BEIJING/TIANJIN (AFP, REUTERS) - China said Tuesday (Sept 18) it would “take countermeasures” after US President Donald Trump announced new tariffs on US$200 billion of Chinese imports taking effect next week.
“In order to safeguard its legitimate rights and interests and the global free trade order, China has no choice but to take countermeasures in lockstep,” the commerce ministry said in the statement, which did not mention a previous threat to add tariffs on US$60 billion in US imports if Washington imposed this new wave of levies.
“The US insists on increasing tariffs, which brings new uncertainty to the consultations between the two sides,” the ministry said.
President Donald Trump escalated his trade war with China on Monday, imposing 10 per cent tariffs on about US$200 billion (S$275 billion) worth of Chinese imports.
The tariffs on the US$200 billion list will start on September 24, according to a senior US administration official.
Trump also threatened to "immediately pursue" tariffs on another US$267 billion of imports if China retaliates.
The trade actions against China will not work as China has ample fiscal and monetary policy tools to cope with the impact, a senior securities market official said earlier on Tuesday.
Fang Xinghai, vice chairman of the China Securities Regulatory Commission (CSRC), said at a conference in Tianjin that he hopes the two sides can sit down and negotiate on trade and that he looks forward to good China-US trade relations over the long term.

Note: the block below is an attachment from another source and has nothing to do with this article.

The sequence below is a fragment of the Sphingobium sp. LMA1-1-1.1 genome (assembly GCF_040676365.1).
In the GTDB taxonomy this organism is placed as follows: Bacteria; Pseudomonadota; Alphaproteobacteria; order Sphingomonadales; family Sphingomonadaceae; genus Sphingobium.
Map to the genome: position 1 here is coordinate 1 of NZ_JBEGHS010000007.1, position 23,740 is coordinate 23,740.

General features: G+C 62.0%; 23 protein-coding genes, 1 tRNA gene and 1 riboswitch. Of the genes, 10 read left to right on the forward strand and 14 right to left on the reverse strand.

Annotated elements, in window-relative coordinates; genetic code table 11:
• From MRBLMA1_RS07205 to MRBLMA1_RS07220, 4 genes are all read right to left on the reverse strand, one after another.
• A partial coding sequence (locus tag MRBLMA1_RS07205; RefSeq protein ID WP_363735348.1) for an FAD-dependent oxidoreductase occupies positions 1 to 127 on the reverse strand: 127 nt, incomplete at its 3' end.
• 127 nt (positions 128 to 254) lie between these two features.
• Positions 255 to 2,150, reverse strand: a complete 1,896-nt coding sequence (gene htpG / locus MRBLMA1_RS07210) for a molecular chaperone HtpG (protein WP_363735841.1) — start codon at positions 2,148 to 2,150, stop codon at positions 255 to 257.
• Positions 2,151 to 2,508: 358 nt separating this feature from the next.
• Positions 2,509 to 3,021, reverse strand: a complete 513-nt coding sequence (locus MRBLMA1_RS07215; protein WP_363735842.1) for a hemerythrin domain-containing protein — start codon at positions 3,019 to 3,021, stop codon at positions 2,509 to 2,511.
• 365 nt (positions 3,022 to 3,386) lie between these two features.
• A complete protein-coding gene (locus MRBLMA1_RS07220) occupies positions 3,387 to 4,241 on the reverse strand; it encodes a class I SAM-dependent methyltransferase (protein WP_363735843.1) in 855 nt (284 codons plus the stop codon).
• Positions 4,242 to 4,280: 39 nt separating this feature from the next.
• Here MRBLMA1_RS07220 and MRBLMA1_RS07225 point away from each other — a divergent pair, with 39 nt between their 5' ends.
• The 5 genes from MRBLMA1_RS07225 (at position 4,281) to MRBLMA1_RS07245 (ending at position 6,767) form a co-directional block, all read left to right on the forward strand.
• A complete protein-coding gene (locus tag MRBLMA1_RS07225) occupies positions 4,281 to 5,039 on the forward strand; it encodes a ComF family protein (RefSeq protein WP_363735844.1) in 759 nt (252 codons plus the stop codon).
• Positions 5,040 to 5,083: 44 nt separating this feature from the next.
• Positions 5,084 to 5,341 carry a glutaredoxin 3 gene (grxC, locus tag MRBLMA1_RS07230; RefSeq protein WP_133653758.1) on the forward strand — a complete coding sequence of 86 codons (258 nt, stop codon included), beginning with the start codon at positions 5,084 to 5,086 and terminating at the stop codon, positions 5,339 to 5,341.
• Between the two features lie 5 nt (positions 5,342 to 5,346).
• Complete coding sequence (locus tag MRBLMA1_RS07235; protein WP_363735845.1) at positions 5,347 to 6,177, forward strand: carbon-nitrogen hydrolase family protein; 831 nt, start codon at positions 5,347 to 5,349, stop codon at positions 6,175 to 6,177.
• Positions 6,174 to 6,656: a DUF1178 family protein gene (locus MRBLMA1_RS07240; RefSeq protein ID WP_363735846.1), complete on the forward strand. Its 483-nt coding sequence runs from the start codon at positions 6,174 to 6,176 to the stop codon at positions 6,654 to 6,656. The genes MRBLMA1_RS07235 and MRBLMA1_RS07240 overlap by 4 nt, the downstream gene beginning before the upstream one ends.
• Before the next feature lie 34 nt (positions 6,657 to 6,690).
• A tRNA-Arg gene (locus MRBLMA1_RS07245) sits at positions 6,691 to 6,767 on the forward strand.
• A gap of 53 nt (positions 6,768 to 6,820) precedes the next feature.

"President Trump is a hard-hitting businessman, and he tries to put pressure on China so he can get concessions from our negotiations. I think that kind of tactic is not going to work with China.
"If he puts tariffs on all Chinese exports to the United States - which he says he will - even in that scenario, the negative impact on China's economy is about 0.7 per cent," Fang said.
He did not specify on whether he was referring to the impact on the amount of gross domestic product (GDP) or the growth rate of GDP.
The US has "poisoned" the atmosphere for negotiations, Fang said, but added that the two sides can talk about how to cut the US trade deficit with China.
Vice-Premier Liu He convened a meeting in Beijing on Tuesday morning to discuss the government's response to the US decision, Bloomberg News reported, citing a person briefed on the matter.
The Chinese government may decline to participate in proposed trade talks with the United States later this month if the Trump administration moves forward with additional tariffs on imported Chinese goods, the Wall Street Journal reported on Sunday, citing Chinese officials.
The South China Morning Post reported on Tuesday, citing an unidentified government source in Beijing, that China likely will not send a trade delegation to Washington after the Trump administration's latest tariff announcement.
The report said China is reviewing its previous plans to send a delegation headed by Vice-Premier Liu to the US next week for fresh round of talks.
The source told the paper that Beijing has not yet made a final decision but that a show of "sufficient goodwill" was a precondition for the planned talks.